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About knightyo

  • Birthday 10/05/1970

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    Boise, Idaho

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  1. That rope is just stunning. I hope Dan has plenty of interesting podcasts lined up in his queue because I have a feeling the rope demand will be high. 😄 Alan
  2. If you have time, check out Netsuke carving on YouTube. It's just unreal what some of those artists carve; I think they mostly all have to create their own tools tho. Alan
  3. The bottom-most pieces on each side give me the shivers on the difficulty scale. The carvings look great! Alan
  4. This is fantastic! I'm wondering if there should be an old oil can on the bench along with an old coffee can to hold misc bolts? Alan
  5. Welcome! I'll be joining you in the rain in a few months. Currently in Idaho, and moving to Salem "ish" area for a new job. Looking forward to your Swift log. If you are redoing sections of the older kits with higher quality wood, they should come out great. Alan
  6. Man those sails look fantastic. I've always shied away from incorporating sails because mine always looked like old undershirts. It would be great if Tom provided a tutorial. That's probably one of the least-understood skills (I think) in ship modeling. Alan
  7. Fascinating times. My aunt was a WASP in WWII, and may have flown these. I definitely remember hearing that she flew Mustangs. As a little kid, I was very intimidated by her. She was as tough as nails. Alan
  8. That detail is insane. Really, really great parts! Alan
  9. The HMS Queen Elizabeth with the newly arrived American F-35's would make an interesting project. That's an interesting joint multinational deployment about to take place. It could even be an international modeling project. One of you could do the air wing, one could do the ship, and it could then reside in my living room when finished. Everybody wins! Alan
  10. Can you save settings in your laser cutter? It would be cool if you could resize the stairs in your cutter the same way photographs can be resized. Then you'd be able to offer "custom cut to order". Of course that would be a pain, and you'd need to charge a premium. However, stairs are such a chore to make, I suspect folks would be willing to pay a premium for them. Hard to tell. Same with the columns. Those are easier to make, but I'd bet people would purchase them if you could cut "on the fly" with your machine. Alan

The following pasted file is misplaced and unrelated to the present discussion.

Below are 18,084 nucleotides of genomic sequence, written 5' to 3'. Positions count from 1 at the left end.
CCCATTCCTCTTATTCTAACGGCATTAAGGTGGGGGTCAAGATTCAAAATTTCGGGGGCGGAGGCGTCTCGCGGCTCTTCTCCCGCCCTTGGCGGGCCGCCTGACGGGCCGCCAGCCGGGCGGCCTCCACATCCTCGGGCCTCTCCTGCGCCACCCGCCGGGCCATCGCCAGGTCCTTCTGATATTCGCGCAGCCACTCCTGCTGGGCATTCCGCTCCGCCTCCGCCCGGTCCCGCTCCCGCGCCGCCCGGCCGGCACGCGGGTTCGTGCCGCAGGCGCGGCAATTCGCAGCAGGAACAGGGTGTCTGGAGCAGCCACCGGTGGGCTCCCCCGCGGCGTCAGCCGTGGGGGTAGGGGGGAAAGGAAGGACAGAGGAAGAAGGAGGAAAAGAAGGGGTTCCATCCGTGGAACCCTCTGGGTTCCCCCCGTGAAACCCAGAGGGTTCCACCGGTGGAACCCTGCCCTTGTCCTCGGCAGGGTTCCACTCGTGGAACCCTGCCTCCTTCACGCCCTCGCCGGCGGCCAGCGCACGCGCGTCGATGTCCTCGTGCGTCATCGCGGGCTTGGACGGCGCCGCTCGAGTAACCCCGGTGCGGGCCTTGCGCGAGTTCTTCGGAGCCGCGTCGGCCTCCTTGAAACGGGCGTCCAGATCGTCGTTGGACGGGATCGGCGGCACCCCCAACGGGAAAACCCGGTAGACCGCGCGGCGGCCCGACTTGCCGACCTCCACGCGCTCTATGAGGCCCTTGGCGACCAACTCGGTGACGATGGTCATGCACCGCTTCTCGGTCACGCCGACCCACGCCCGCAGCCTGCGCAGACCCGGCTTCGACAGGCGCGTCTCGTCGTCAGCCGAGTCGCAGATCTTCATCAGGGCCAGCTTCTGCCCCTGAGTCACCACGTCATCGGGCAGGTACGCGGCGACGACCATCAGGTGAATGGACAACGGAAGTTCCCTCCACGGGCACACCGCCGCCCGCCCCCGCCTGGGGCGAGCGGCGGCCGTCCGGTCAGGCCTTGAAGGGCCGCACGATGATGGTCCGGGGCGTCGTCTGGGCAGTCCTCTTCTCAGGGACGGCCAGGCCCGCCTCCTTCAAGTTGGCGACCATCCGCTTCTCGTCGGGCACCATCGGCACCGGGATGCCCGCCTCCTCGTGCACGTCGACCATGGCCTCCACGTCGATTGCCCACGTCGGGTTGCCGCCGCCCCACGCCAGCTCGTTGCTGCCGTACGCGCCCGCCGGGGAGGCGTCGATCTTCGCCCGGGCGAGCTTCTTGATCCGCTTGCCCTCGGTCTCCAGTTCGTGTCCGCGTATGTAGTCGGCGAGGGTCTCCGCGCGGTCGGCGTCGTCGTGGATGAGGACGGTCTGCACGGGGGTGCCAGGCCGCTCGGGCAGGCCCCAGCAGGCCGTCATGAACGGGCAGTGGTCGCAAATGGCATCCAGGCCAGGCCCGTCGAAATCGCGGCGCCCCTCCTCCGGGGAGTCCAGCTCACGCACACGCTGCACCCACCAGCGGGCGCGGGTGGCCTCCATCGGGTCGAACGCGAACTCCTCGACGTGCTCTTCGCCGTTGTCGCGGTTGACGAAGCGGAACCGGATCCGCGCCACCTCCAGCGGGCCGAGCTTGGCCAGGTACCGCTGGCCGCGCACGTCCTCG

11. Below is a pic of an experiment I ran on my swiss pear. The left column is just unfinished, the middle column is pear with Formby's Tung Oil Finish (which I learned isn't actually Tung Oil), and in the right column are pieces which had Pentart Patina liquid (50/50 mix of mineral spirits/Pentart) applied over the top of dried Formby's. I'm going to keep experimenting to see if I can get something between the middle and right columns. Maybe starting out with a 90/10 mix of mineral spirits/Pentart; it was surprising how dark and strong that medium was. I'd love input on the combin
  12. I now realize that I have sinned. Mark, I'm sorry for derailing your log; I just wanted to provide a quick photo of my experiment since I knew you were using the same type of wood that I was. I'll post my experiment in the proper forum, as it really does seem like there could be some very robust and fascinating conversation on this topic! Alan
  13. Hi Bruce, According to the can, Formby's is comprised of tung oil and other "fine penetrating oils". The can also indicates that it contains aliphatic hydrocarbons. No, I have no idea what those are. The guy in the video below tipped me off about the tung oil finishes. He has a few other products on his bench, one or more of which might be available on your side of the pond as well. He indicates that most of them, unless they specifically state "100% tung oil" on the bottle/can, are usually only 5% actual tung oil, with the rest being resins, etc. Is this a bad
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